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Wyoming Promise to Gather Signatures for Censorship

A group called Wyoming Promise has declared the dastardly goal of overturning the U.S. Supreme Court decision in Citizens United v. Federal Election Commission and to open the doors to campaign finance “reform,” or regulating free speech by restricting the money used to pay for it. Wyoming Promise aims to accomplish this by gathering 38,818 signatures to trigger a ballot initiative in the 2018 or 2020 election. This means an intense statewide effort, because Wyoming law requires gathering signatures not just in number but geographically throughout the state. Signatures for censorship; what a depressing idea.

I wonder what signature gatherers will tell prospective signatories. Here’s an idea:

“Excuse me, do you have a minute? Have you heard of the Citizens United decision? Before the 2008 election, a group called Citizens United made a movie about Hillary Clinton, but couldn’t broadcast it on television because federal law prohibited it. Then, in 2010, the Supreme Court ruled that they could show the movie, because it’s free speech. Can you believe that? We need to amend the First Amendment to the Constitution so that groups can’t make movies about politicians. Will you please sign our petition to help make this happen?”

Even though that’s exactly what Citizens United was about, and Deputy Solicitor General Malcolm Stewart even conceded during oral arguments in the case that upholding the laws in question would open the door to banning books, I suspect the above won’t be the pitch used to gather signatures, because few would disagree with the court’s actual ruling. Instead, Wyoming Promise will grumble about political speech being a form of “legalized bribery” and advocate impossible notions of equality.

The effort is, indeed, impossible without destroying free speech. Look no further than the words of the proposed amendment that Wyoming Promise supports. Just kidding: there are no words, yet. Rather, Wyoming Promise would like Congress or even a constitutional convention to convene to amend the First Amendment. American Promise, the national parent of Wyoming Promise, has not yet nailed down exactly what wording it supports. But the few proposals put forward by other groups, such as one from We The People, are ominous. We The People’s amendment would not only overturn Citizens United and allow the censorship of speech from corporations and unions that the government disapproves of, but newspapers, television stations, even your own posts on internet platforms like Facebook. Other proposals like the “Democracy for All Amendment” claim to preserve “the freedom of the press,” but do not account for corporations like, for example, the feared Citizens United, becoming “press” entities. While political organizations with money (there’s that dirty word again) can afford legal representation to comb through red tape and fight for free speech loopholes such as “press” status under amendments like this, grassroots groups would be out of luck. And this is supposed to be about “equality”?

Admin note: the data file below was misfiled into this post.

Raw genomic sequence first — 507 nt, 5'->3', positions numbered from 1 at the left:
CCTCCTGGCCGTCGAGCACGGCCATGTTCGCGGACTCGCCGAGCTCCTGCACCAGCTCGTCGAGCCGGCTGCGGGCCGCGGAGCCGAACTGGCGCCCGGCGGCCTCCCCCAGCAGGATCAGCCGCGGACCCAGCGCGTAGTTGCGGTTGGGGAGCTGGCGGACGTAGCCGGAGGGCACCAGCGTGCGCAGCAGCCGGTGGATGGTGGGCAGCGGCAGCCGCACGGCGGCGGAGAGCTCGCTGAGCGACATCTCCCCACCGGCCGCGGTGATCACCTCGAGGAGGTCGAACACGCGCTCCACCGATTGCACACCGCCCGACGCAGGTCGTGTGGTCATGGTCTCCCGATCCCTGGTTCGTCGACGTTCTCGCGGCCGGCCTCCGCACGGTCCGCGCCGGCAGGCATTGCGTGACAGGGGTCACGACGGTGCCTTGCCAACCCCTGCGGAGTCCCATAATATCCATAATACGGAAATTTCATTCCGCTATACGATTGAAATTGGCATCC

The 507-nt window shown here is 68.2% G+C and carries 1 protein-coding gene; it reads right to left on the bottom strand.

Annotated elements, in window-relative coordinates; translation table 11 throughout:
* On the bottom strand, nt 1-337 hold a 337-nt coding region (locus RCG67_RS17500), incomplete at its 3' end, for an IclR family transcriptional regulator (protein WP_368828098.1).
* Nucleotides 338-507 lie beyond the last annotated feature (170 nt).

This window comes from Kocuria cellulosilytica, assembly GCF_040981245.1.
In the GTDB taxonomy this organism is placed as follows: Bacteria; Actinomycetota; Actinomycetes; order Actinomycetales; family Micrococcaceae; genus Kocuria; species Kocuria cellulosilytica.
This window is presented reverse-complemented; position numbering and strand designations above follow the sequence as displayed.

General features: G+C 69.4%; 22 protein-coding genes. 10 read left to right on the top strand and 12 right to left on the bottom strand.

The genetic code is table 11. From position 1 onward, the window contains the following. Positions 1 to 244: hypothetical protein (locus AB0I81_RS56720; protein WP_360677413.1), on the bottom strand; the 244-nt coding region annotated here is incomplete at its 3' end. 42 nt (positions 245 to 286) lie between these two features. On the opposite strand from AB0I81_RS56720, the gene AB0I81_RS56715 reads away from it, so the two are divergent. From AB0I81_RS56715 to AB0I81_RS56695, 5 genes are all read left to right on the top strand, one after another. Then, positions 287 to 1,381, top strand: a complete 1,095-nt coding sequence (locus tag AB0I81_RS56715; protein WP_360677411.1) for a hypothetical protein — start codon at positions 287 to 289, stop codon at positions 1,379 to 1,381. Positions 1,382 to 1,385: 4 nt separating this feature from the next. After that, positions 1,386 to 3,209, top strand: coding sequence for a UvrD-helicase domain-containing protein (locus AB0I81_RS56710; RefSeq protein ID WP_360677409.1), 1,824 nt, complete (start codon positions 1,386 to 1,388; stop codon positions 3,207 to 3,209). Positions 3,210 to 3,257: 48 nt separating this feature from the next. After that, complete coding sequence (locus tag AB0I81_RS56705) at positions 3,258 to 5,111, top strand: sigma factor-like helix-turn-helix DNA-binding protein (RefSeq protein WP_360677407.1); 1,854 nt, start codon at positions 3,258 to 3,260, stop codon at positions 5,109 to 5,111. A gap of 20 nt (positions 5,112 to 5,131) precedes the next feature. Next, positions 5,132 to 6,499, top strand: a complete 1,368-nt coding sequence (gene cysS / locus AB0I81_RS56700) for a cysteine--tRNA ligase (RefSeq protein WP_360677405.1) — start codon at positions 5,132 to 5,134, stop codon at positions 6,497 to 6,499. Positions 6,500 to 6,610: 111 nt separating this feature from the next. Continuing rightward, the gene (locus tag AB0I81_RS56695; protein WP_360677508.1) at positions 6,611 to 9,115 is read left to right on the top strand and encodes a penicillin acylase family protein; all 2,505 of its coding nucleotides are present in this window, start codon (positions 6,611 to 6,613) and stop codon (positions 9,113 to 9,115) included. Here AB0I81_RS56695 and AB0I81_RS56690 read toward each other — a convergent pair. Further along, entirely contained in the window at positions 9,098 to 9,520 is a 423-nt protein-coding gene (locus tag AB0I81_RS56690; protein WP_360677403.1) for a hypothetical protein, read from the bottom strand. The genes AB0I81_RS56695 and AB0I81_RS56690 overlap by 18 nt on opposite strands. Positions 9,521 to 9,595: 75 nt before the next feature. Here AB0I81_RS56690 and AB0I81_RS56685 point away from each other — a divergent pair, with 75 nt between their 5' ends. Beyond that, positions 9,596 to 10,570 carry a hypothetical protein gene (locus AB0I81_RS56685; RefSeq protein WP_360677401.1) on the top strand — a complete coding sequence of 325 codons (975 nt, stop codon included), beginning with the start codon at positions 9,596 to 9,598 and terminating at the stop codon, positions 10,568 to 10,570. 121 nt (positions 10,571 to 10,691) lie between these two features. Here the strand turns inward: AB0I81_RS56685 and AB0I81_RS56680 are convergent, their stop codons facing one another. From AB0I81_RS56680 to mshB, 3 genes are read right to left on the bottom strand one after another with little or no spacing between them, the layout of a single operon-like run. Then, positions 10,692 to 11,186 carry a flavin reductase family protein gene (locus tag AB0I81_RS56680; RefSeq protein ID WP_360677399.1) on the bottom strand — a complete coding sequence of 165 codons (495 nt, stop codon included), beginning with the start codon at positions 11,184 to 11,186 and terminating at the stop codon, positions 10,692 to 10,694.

Lest there be any lingering doubt that Wyoming Promise is about censorship, the chairman of the organization, Kenneth Chestek, has made that fairly clear in interview after interview. Like former Senator Alan Simpson, who sits on the board of American Promise, Chestek’s concern is not that groups are spending, but that they’re saying things he disagrees with. It is admirable that Chestek aspired to run a polite race when he was a candidate for the Wyoming House last fall, but it was not just his race to run. Citizens of all stripes may speak out about candidates and issues, and sometimes they do this with different levels of diplomacy. (Notably, Senator Simpson’s own bravado may strike some people as uncouth.) Punishing citizens for criticizing politicians is not unheard of in American history, like the Sedition Act of 1798, but no one is proud of those moments.

Perhaps Wyoming Promise can promise it supports free speech, but this does not square with prohibiting or over-regulating individuals and organizations who are paying for mailers, newspaper ads, television commercials or any form of political engagement. The Wyoming Promise petition is about censorship, plain and simple.

Stephen Klein is an attorney with the Pillar of Law Institute, a nonprofit public interest law firm in Washington, DC, and a lobbyist for the Wyoming Liberty Group.

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Monday, 25 September 2017
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